…is my email inbox at work. Or my voicemail…whichever…
I knew our CQI position handled citizen complaints, but I had no idea how many there were.
“It’s a thankless job” they told me when I took it. Like being a Paramedic in the City was a thankful job?
Almost like clock work most mornings I get a call from a person I’ll call “Bob.”
Bob doesn’t like the Fire Department, or my mother, or my race, or the fact that I am his employee since he pays taxes. Bob was taken to an ER for a complaint and was shocked and appalled we were directed to place him in the triage waiting area after a nurse assessed him. In other words Bob is 99% of our business.
Bob and I have a 30-45 second conversation about his most recent abduction by the Paramedics and how they assaulted him, robbed him and left him to die…at the hospital. When I pull up Bob’s run history the computer returns “Seriously?”
Some may say Bob’s calls are a hindrance or a distraction, but Bob keeps me on my toes. Bob is my window into the mind of someone who does not know our lingo, our policies or our commitment to his overall health and safety. Others may say I should report Bob, but that’s what he wants, a reaction, and all I do is listen, explain and then he hangs up. then I get a coffee. It’s a routine we have.
Other complaints vary from legitimate clinical concerns from local hospitals, to regulators who question charting, to folks who simply want to vent.
But my favorite calls of all are the ones I can tell in an instant are without merit. Bob helps he spot them easier. How do I know? They don’t know our lingo.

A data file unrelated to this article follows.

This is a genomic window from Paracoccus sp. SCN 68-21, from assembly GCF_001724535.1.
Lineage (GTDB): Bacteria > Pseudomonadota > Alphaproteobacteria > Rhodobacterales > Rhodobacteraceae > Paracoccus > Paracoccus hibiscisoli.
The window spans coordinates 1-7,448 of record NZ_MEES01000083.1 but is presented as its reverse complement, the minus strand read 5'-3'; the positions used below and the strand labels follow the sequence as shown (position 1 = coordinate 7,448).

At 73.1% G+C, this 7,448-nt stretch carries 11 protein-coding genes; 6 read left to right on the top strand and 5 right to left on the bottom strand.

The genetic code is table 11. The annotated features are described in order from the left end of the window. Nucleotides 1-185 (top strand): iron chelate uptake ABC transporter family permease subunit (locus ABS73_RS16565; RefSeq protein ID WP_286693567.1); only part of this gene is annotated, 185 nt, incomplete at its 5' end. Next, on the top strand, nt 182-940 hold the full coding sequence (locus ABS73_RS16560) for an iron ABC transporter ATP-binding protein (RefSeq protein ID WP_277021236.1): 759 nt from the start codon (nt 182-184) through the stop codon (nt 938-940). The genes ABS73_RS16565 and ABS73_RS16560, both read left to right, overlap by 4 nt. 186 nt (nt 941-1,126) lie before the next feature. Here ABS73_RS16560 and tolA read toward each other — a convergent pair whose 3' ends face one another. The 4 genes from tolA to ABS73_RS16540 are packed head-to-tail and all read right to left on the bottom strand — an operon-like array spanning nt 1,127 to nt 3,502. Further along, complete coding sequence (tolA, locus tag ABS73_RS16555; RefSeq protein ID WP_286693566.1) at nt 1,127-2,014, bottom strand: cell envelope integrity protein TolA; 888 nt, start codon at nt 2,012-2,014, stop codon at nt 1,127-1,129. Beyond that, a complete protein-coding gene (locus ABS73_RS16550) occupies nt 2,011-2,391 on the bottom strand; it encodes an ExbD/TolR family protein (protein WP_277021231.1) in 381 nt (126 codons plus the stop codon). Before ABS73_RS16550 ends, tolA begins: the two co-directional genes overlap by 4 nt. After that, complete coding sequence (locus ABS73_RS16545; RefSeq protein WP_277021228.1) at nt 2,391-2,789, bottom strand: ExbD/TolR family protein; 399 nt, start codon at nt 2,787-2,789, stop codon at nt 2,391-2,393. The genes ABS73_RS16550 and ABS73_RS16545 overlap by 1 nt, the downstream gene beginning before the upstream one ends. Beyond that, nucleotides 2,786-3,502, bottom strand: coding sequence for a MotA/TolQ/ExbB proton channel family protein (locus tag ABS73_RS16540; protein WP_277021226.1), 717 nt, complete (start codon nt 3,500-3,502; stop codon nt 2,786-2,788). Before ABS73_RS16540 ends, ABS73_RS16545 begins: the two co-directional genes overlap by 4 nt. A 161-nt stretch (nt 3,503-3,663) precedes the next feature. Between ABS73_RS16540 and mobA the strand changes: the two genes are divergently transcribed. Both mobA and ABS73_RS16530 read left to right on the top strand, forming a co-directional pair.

For example, if you tell me the ambulance people told you they would “throw you out of the truck” you’re lying. How do I know? Because a “truck” to us is a giant 5 man device with a 100 foot ladder on the back and is big and red. We do not call it a truck…only you people do. And by you people I mean the ungrateful masses who demand our services in 4 minutes or less only to complain that we took you to the wrong ER, since they “kicked me out” earlier today.
Kicked you out did they? How do I know you’re lying? Because they don’t kick people out.
When people get bored waiting 4 hours for a refill of Plavix (which they were never going to do in the first place, we told you that) they leave or are told to go to the pharmacy, but they are not kicked out.
We stole your wallet you say? (Keep in mind folks, I am required to investigate these complaints no matter what they are)
Doubtful since I recognize your name from my days on the ambulance and we keep track of these things. 2 years ago you claimed we stole $500 from your wallet, then 8 months ago another $700 and today the total is up to $900 and we somehow walked off with your brother’s bass guitar. I’ll investigate this but I should warn you, the No Merit letter is on my desktop I use it so often. (The Further Investigation by Investigative Services Bureau Recommended is there too FYI).
But just for once think about what you are about to say to me in your complaint. If the crew kicked you out of the truck how again did you get to the hospital for the nurse to sign our form that they accepted you?
If we stole your grandmother’s $2000 necklace, why can you not describe it to me?
I’ll take your call, I’ll treat it as true until I complete my queries, but put some effort into it first folks. If you’re unhappy and make something up you’re just wasting my time and yours. If you have a legitimate concern I want to know about it.
Think twice about questioning the professionalism of the folks who took care of you when you didn’t need it, only wanted it, and how they did everything you needed up to and including taking you to an ER you did not need for a reason you could have handled yourself.
But if they weren’t professional, if they didn’t do what you needed, I’ll be the first one to tell you so.
Talk to you again on Monday Bob.